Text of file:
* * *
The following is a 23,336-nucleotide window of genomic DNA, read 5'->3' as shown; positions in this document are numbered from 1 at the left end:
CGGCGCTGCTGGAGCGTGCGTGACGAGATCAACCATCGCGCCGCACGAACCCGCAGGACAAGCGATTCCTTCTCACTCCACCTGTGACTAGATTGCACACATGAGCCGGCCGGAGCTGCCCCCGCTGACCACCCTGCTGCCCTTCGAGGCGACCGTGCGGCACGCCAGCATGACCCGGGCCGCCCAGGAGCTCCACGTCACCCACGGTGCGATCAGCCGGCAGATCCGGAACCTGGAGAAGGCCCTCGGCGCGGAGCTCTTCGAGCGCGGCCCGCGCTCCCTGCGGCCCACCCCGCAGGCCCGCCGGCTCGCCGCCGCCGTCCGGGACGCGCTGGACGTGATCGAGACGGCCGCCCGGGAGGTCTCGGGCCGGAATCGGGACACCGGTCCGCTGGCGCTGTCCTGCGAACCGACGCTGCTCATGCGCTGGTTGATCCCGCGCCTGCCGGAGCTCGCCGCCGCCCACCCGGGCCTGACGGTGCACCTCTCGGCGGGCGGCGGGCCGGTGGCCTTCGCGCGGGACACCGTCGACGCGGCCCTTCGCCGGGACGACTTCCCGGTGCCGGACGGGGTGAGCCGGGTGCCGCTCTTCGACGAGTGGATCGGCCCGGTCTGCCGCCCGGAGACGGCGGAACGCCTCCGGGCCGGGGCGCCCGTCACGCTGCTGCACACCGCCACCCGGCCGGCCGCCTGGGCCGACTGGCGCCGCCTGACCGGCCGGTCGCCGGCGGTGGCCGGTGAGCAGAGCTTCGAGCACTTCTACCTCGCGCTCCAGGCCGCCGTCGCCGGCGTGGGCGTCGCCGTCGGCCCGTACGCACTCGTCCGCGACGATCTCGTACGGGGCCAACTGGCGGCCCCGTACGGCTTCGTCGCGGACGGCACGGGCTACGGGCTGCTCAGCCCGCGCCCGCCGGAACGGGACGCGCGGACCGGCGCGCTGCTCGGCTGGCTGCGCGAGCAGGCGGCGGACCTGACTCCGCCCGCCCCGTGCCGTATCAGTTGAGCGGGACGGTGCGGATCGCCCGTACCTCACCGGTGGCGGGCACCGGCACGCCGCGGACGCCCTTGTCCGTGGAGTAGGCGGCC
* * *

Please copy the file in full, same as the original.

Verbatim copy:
The following is a 23,336-nucleotide window of genomic DNA, read 5'->3' as shown; positions in this document are numbered from 1 at the left end:
CGGCGCTGCTGGAGCGTGCGTGACGAGATCAACCATCGCGCCGCACGAACCCGCAGGACAAGCGATTCCTTCTCACTCCACCTGTGACTAGATTGCACACATGAGCCGGCCGGAGCTGCCCCCGCTGACCACCCTGCTGCCCTTCGAGGCGACCGTGCGGCACGCCAGCATGACCCGGGCCGCCCAGGAGCTCCACGTCACCCACGGTGCGATCAGCCGGCAGATCCGGAACCTGGAGAAGGCCCTCGGCGCGGAGCTCTTCGAGCGCGGCCCGCGCTCCCTGCGGCCCACCCCGCAGGCCCGCCGGCTCGCCGCCGCCGTCCGGGACGCGCTGGACGTGATCGAGACGGCCGCCCGGGAGGTCTCGGGCCGGAATCGGGACACCGGTCCGCTGGCGCTGTCCTGCGAACCGACGCTGCTCATGCGCTGGTTGATCCCGCGCCTGCCGGAGCTCGCCGCCGCCCACCCGGGCCTGACGGTGCACCTCTCGGCGGGCGGCGGGCCGGTGGCCTTCGCGCGGGACACCGTCGACGCGGCCCTTCGCCGGGACGACTTCCCGGTGCCGGACGGGGTGAGCCGGGTGCCGCTCTTCGACGAGTGGATCGGCCCGGTCTGCCGCCCGGAGACGGCGGAACGCCTCCGGGCCGGGGCGCCCGTCACGCTGCTGCACACCGCCACCCGGCCGGCCGCCTGGGCCGACTGGCGCCGCCTGACCGGCCGGTCGCCGGCGGTGGCCGGTGAGCAGAGCTTCGAGCACTTCTACCTCGCGCTCCAGGCCGCCGTCGCCGGCGTGGGCGTCGCCGTCGGCCCGTACGCACTCGTCCGCGACGATCTCGTACGGGGCCAACTGGCGGCCCCGTACGGCTTCGTCGCGGACGGCACGGGCTACGGGCTGCTCAGCCCGCGCCCGCCGGAACGGGACGCGCGGACCGGCGCGCTGCTCGGCTGGCTGCGCGAGCAGGCGGCGGACCTGACTCCGCCCGCCCCGTGCCGTATCAGTTGAGCGGGACGGTGCGGATCGCCCGTACCTCACCGGTGGCGGGCACCGGCACGCCGCGGACGCCCTTGTCCGTGGAGTAGGCGGCC